Immunity Passports for COVID-19: Should we be using them?
After months living in lockdown, learning to live with COVID-19 has been a huge adjustment worldwide. From remembering to bring your mask with you to queuing outside shops, life looks different. Two things that have yet to return to normal are returning to work and travel. In April, early in lockdown, the concept of an immunity passport was suggested as a way to get people back to work and get life back to a semblance of normalcy.
But what is an immunity passport and will it become part of a new way of life?
What is an immunity passport?
An immunity passport would be like a certificate that’s issued to a person who had been diagnosed with and recovered from COVID-19. The thought process behind it was that it could help get people back to work and potentially allowing for travel on certain air bridges.
How would an immunity passport work?
The belief at the time was, once you recovered from COVID-19, your body would create antibodies. These antibodies would then minimise or eliminate the risk of reinfection, thus making you immune to the virus.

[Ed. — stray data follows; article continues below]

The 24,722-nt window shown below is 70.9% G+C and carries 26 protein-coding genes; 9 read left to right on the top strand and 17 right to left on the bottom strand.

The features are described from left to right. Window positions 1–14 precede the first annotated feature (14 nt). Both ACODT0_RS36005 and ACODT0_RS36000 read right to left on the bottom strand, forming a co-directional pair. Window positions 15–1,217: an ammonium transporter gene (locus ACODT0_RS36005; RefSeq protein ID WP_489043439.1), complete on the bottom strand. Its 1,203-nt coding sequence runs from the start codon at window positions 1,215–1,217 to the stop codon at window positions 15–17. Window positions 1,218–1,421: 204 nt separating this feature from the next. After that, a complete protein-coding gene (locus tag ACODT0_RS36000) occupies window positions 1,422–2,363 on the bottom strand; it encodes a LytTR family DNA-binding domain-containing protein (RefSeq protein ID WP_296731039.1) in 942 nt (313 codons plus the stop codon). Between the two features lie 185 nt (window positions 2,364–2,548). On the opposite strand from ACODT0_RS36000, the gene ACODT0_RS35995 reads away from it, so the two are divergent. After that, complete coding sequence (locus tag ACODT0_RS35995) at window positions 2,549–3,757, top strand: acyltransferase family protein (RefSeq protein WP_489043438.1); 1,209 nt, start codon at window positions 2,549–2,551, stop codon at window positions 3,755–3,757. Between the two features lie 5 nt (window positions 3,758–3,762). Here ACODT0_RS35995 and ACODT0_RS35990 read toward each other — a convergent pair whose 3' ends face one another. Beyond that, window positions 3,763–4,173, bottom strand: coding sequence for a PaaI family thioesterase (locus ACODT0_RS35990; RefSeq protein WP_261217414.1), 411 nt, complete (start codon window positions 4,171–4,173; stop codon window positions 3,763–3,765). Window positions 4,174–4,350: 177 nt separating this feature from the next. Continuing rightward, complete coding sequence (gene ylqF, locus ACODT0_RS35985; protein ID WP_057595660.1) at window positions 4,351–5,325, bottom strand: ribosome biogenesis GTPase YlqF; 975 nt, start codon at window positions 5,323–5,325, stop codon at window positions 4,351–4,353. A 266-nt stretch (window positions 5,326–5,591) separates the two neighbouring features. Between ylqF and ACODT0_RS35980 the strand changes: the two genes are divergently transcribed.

In the six months since the first COVID-19 case was reported, there has been no evidence to suggest that this is the case. Since late August, there have been a handful of reports in Asia, Europe and America of people who had recovered from COVID-19 becoming reinfected
Are they recommended by W.H.O.?
No, the World Health Organisation does not recommend the use of an immunity passport or certificate. It has, in fact, warned against the idea of it. There are two many reasons why:
- There isn’t any evidence to date of antibody-mediated immunity.
- If people recover from COVID-19 and get issued with an immunity passport, they may ignore public health advice whether it be at work, in their own town/city and abroad.
Given the changing nature of viruses and the recent reports of reinfection, it is very unlikely that immunity passports will become part of our lives.
Is there an alternative to the immunity passport?
Instead of using an immunity passport, which may pose a greater risk to public health, rapid testing would be a more efficient, precise and reliable approach.
In some airports in the USA and Germany, rapid testing has already been introduced. This would eliminate the need for travellers to quarantine for 14 days upon arrival in a destination. With rapid testing, you would receive a result in less than 24hrs. This means you can start your holiday almost immediately and be at ease. Throughout your trip, abiding by the local health guidelines is essential; wash your hands, practice good cough/sneeze etiquette, physically distance and wear a mask.